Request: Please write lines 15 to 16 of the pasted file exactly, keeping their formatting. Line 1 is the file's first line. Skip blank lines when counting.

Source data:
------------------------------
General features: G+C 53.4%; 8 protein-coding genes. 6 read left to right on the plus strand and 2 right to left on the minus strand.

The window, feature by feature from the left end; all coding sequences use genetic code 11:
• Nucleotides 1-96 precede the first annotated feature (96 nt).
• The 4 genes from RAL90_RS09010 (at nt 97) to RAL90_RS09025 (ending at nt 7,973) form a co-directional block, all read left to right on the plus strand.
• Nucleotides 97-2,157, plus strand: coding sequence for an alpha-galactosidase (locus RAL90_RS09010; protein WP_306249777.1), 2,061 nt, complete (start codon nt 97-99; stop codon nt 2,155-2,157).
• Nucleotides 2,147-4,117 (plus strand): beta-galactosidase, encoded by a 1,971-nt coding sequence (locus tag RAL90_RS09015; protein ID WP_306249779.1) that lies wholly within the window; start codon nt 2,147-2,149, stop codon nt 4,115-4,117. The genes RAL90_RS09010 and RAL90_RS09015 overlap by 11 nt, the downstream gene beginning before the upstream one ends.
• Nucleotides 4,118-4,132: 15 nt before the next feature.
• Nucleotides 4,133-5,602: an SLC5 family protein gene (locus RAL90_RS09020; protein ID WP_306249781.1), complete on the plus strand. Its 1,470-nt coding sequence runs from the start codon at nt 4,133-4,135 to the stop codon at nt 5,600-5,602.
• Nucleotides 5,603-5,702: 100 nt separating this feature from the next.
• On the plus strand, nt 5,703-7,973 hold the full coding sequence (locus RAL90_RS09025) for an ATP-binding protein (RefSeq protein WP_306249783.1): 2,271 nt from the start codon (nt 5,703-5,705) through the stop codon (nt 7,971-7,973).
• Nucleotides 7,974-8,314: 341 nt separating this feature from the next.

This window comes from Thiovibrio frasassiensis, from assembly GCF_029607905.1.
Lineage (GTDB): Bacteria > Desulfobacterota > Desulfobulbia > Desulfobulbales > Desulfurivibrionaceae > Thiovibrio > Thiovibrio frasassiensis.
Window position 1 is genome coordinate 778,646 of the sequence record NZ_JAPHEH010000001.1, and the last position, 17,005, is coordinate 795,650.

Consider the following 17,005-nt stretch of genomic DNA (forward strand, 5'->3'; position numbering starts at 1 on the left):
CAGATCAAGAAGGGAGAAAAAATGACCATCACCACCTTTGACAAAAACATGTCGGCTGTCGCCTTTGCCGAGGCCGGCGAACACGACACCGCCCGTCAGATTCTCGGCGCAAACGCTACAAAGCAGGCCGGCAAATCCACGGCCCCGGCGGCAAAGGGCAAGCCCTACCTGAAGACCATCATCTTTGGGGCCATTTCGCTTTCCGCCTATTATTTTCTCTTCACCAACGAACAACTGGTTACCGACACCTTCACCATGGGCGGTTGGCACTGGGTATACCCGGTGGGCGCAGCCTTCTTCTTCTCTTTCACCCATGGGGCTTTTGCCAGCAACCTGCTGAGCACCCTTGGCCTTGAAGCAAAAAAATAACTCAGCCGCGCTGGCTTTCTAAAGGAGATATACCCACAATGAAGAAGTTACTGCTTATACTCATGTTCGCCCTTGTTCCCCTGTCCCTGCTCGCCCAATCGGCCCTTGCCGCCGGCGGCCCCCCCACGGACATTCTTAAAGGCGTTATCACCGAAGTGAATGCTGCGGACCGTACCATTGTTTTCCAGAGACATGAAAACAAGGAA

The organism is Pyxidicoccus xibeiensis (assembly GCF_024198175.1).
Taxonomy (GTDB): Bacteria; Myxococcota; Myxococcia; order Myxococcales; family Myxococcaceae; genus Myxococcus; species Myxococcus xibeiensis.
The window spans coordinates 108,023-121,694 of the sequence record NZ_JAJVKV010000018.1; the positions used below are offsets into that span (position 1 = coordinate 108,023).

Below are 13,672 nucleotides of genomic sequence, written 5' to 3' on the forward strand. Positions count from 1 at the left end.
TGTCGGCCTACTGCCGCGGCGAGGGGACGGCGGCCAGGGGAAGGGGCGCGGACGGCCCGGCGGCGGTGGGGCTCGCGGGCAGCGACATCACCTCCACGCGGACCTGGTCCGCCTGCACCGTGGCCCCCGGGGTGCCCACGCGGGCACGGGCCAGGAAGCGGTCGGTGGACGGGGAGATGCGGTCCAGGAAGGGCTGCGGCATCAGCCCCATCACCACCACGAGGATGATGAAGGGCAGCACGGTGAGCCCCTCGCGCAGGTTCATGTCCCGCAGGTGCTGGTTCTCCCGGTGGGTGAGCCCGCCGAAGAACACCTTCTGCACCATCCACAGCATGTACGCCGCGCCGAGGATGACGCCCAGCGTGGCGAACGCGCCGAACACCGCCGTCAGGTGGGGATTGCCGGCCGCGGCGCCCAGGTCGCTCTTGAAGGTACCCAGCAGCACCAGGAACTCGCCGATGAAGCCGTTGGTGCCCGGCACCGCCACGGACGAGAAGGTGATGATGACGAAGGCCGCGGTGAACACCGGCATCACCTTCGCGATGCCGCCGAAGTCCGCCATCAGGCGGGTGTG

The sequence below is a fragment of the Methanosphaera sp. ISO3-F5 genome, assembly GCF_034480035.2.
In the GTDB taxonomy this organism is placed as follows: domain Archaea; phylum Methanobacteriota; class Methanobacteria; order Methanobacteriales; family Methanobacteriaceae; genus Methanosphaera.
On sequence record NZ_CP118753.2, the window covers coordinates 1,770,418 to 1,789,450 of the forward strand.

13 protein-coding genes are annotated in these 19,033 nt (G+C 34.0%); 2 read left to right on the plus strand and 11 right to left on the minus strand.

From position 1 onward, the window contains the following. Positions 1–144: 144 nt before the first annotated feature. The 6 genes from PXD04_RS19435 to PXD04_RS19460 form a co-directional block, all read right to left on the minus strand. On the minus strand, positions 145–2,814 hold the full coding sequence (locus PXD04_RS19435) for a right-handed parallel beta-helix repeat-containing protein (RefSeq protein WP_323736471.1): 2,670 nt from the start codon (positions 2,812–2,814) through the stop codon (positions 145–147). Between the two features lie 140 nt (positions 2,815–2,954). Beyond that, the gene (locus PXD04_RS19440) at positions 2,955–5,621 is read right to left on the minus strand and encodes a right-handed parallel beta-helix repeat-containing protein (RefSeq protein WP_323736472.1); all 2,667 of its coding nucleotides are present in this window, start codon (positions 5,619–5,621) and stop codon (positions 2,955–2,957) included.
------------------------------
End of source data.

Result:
Consider the following 17,005-nt stretch of genomic DNA (forward strand, 5'->3'; position numbering starts at 1 on the left):
CAGATCAAGAAGGGAGAAAAAATGACCATCACCACCTTTGACAAAAACATGTCGGCTGTCGCCTTTGCCGAGGCCGGCGAACACGACACCGCCCGTCAGATTCTCGGCGCAAACGCTACAAAGCAGGCCGGCAAATCCACGGCCCCGGCGGCAAAGGGCAAGCCCTACCTGAAGACCATCATCTTTGGGGCCATTTCGCTTTCCGCCTATTATTTTCTCTTCACCAACGAACAACTGGTTACCGACACCTTCACCATGGGCGGTTGGCACTGGGTATACCCGGTGGGCGCAGCCTTCTTCTTCTCTTTCACCCATGGGGCTTTTGCCAGCAACCTGCTGAGCACCCTTGGCCTTGAAGCAAAAAAATAACTCAGCCGCGCTGGCTTTCTAAAGGAGATATACCCACAATGAAGAAGTTACTGCTTATACTCATGTTCGCCCTTGTTCCCCTGTCCCTGCTCGCCCAATCGGCCCTTGCCGCCGGCGGCCCCCCCACGGACATTCTTAAAGGCGTTATCACCGAAGTGAATGCTGCGGACCGTACCATTGTTTTCCAGAGACATGAAAACAAGGAA